49. By appointing a new teacher in the post, the District Director acted outside the mandate provided and in the process the Applicant was seriously prejudiced. It could be regarded as an unfair dismissal.
50. It is the Applicant’s case that no reasons existed why her contract was only extended until end of January and not until 30 June 2014. It is furthermore her case that the District Director acted outside his mandate for reasons only known to him. It is her case that he probably felt offended by the fact that the principal of the school approached the SAOU for assistance.
51. The effect of this decision has another detrimental effect on the Applicant. She is now not included in the mandate for conversion to permanent in terms of the letter dated 5 September 2014 from the office of the SG for the conversation of all temporary educators to permanent in terms of Resolution 1 of 2009 who were employed on 1 January 2014. It is important to note par. 3 of this letter. It reads:
“In view of the above, the department is obliged to honour the requirements of the resolution.”
52. It is clear that although the employer (the SG) in the circular clearly accepts the fact that Resolution 1/2009 is a binding document, the District Director violated the obligation of the Department with regard to the Applicant. It can only be regarded as gross misuse of power. This should not be allowed. What is even of greater concern, is the fact that the SG of the Department was not prepared to take any action to correct this, but blatantly turned a blind eye on the matter.
53. To further prove the inconsistency and unfair conduct of the employer towards the Applicant, the Commissioner is again referred to the settlement agreement of dispute Case PSES 707-13/14 FS SAOU obo Serfontein and Potgieter.
54. It is the Applicant’s case that she had a right to be treated in the same manner as Serfontein, S. As stated in the settlement agreement, it was confirmed that Serfontein was indeed extended, retrospective from 1 January 2014, but Applicant not. Serfontein is employed at Brentvale Primary School – a school in the same district as the Nampo School – namely Fezile Dabi District. The same District Director was involved.
55. A further serious transgression on the part of the employer is the fact that although approval was granted for the Applicant’s extension until 31 January 2014 and she rendered a service from the first school day of the year, this appointment was not implemented on the salary system (Persal). No salary was paid to her for January 2014 for services rendered at Nampo School. Efforts to solve this problem also remained unattended. This was also reported to the SG – but remained unsolved.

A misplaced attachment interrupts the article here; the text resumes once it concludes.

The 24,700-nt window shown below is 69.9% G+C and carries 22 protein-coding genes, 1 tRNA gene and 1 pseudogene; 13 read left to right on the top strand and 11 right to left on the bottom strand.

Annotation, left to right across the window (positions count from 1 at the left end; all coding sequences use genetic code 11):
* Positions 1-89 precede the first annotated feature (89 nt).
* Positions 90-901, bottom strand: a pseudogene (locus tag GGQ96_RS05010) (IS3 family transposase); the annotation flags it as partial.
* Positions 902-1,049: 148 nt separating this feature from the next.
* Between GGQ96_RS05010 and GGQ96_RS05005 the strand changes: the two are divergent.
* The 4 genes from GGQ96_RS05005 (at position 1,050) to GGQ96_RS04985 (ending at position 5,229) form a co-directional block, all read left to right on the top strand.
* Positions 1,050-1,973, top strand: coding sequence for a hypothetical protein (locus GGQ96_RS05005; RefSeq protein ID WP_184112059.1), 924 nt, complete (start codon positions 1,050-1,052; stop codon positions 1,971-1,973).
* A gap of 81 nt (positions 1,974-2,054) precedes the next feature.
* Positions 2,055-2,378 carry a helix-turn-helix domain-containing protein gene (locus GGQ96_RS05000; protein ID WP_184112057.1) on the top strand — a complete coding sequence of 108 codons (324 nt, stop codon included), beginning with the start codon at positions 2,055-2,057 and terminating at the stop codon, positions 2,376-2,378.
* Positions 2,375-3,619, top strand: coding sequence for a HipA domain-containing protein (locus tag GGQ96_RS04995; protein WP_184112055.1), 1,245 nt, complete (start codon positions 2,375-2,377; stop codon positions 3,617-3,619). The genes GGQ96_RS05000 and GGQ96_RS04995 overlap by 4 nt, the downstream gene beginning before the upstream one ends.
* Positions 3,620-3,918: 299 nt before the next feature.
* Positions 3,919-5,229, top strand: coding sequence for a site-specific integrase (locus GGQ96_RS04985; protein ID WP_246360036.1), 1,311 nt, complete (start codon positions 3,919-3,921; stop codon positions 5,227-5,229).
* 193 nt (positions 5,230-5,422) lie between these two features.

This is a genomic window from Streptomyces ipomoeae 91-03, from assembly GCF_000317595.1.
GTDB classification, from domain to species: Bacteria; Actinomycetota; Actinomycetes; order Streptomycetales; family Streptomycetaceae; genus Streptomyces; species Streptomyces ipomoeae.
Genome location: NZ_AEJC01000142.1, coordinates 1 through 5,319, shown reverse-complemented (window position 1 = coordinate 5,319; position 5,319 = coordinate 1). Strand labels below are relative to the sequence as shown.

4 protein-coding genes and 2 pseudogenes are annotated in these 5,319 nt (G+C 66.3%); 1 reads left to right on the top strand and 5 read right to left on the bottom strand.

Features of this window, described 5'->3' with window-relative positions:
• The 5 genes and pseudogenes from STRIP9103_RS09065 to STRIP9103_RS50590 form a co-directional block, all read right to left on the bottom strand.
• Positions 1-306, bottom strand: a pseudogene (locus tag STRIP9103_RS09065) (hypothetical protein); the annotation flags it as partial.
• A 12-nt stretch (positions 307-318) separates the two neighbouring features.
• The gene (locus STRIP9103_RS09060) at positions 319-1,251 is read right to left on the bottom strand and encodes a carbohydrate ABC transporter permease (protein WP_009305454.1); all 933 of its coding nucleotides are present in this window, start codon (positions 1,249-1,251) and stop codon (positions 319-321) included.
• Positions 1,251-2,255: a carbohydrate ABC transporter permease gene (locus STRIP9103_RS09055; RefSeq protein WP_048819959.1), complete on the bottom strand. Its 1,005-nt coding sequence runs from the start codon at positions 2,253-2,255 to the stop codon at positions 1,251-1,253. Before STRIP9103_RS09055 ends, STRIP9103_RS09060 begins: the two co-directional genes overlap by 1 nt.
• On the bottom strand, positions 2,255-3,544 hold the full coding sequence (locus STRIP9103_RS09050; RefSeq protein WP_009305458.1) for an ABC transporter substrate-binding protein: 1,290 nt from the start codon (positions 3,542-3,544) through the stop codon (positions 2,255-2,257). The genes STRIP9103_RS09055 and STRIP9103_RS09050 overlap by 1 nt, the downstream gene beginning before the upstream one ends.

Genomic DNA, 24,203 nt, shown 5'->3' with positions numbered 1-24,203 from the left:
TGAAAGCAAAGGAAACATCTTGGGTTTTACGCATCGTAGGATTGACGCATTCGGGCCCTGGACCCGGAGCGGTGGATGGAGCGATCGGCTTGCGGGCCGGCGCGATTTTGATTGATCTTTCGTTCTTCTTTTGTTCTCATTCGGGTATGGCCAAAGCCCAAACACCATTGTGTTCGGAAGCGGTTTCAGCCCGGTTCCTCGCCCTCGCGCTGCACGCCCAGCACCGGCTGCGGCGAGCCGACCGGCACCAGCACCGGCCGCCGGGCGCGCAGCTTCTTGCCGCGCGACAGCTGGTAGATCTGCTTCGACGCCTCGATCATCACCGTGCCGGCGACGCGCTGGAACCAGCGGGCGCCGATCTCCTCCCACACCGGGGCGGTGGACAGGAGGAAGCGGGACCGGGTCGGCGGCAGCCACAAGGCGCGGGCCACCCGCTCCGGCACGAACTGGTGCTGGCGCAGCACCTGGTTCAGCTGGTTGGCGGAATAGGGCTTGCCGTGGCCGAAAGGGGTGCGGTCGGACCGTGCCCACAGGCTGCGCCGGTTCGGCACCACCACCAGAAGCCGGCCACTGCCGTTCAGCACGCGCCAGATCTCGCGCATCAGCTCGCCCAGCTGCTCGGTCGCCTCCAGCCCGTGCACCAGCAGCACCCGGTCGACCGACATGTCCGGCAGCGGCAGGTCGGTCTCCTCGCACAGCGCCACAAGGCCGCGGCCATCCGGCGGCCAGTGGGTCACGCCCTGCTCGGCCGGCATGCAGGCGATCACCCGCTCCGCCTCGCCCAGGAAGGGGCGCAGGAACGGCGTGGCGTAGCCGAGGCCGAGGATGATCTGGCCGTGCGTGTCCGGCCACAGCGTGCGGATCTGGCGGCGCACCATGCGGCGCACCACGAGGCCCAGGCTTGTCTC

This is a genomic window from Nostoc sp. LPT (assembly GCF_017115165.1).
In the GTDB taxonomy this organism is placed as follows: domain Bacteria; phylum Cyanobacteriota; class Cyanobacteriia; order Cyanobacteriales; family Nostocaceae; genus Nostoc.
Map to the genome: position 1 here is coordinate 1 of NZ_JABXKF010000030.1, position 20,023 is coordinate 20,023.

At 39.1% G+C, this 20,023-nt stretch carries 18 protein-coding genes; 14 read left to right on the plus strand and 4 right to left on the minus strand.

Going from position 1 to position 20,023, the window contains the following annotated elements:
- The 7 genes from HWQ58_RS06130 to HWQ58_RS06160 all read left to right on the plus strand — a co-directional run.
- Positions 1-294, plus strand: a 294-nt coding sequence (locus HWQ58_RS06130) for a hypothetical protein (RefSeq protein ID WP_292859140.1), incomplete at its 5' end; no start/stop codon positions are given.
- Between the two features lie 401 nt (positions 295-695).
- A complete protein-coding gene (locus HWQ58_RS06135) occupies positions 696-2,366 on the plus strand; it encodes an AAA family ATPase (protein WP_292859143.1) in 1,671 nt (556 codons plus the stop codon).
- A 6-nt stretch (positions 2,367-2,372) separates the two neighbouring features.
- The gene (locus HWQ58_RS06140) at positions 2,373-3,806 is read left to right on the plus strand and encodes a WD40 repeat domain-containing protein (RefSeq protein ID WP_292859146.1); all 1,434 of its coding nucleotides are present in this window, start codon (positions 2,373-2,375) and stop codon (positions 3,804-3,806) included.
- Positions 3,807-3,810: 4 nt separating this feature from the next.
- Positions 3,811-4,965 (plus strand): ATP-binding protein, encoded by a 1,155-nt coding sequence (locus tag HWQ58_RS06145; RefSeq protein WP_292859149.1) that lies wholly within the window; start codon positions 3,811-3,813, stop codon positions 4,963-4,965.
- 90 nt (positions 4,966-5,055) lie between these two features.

56. It is the Applicant’s case that the employer did not only violate its own policies and instructions when her temporary appointment was extended for only one (1) month, but acted grossly unfair and inconsistent towards her.
57. Her right in terms of Section 33 of the Constitution to administrative action which is lawful, reasonable and procedurally fair was grossly violated, especially when compared to what happened at the same time to other temporary educators in similar circumstances in the Free State Province.
58. The Promotion of Administrative Justice Act 3 of 2000 (PAJA) Section 31 stipulates as follows:
“Administrative action which materially and adversely affects the rights or legitimate expectations of any person must be procedurally fair.”
59. The Applicant is of the opinion that the District Director’s decision to extend he services for only one (1) month, was not taken for a fair reason, but for an ulterior purpose or motive.
60. Given all the circumstances which prevailed at Nampo School at the end of 2013, it is the Applicant’s case that in terms of the FS ELRC Resolution 1 of 2009, she in all aspects qualified for extension for the whole of the first semester as per the mandate provided by the SG of the Department.
61. If that had happened, she would also have qualified for conversion to permanent in terms of the mandate dated 5 September 2014, indicating that those employed for 6 months on 31 January 2014 may be converted to permanent. She was indeed employed on 31 January 2014.
62. Her placement at D R Sello Primary School with effect from 6 June 2014 should have been the same as in the case of S. Serfontein – retrospective from 1 January 2014.
63. The Applicant’s plea is that the Commissioner would agree that the employer did not honour the stipulations of FS ELRC Resolution 1/2009, nor its own instructions regarding extension of temporary educators with effect from 1 January 2014.
64. The Applicant’s plea is for the following order:
64.1 That she be reinstated retrospectively in the post she currently occupies at Dr Sello Primary School in the same manner as Serfontein S – retrospective from 1 January 2014.
64.2 That all outstanding monies due to her (which will include outstanding salaries and benefits for which she qualified for the period 1 January 2014 until 5 June 2014), plus interest be paid to her.
64.3 Alternatively – compensation to the amount of her salary for the period 1 January 2014 until 5 June 2014, plus the 37% allowance as per PSCBC Resolution 1/2007, plus interest.
64.4 The order to be complied with within fourteen (14) days of the award.
65. The Applicant sought to be converted permanent as she was hired on a six (6) months fixed term contract from June 2013 to December 2013 and the Department had not conform with Resolution 1 of 2009.
66. The Applicant was extended for one (1) month in January 2014.
67. It is the Applicant’s case that there was a circular to extend all temporary educators.
68. The Respondent holds the view that they have always conformed with the provisions of the Free State ELRC collective agreement no. 1 of 2009.
69. Section 4 of the collective agreement dictates that conversion of such will be under the following conditions:
“4.3 In future the conversion of temporary educators appointed in a substantive post will be considered when a temporary educator has been in the service and the post has not been advertised or filled through the process of redeployment of a suitable excess educator in the first six (6) months of the appointment.”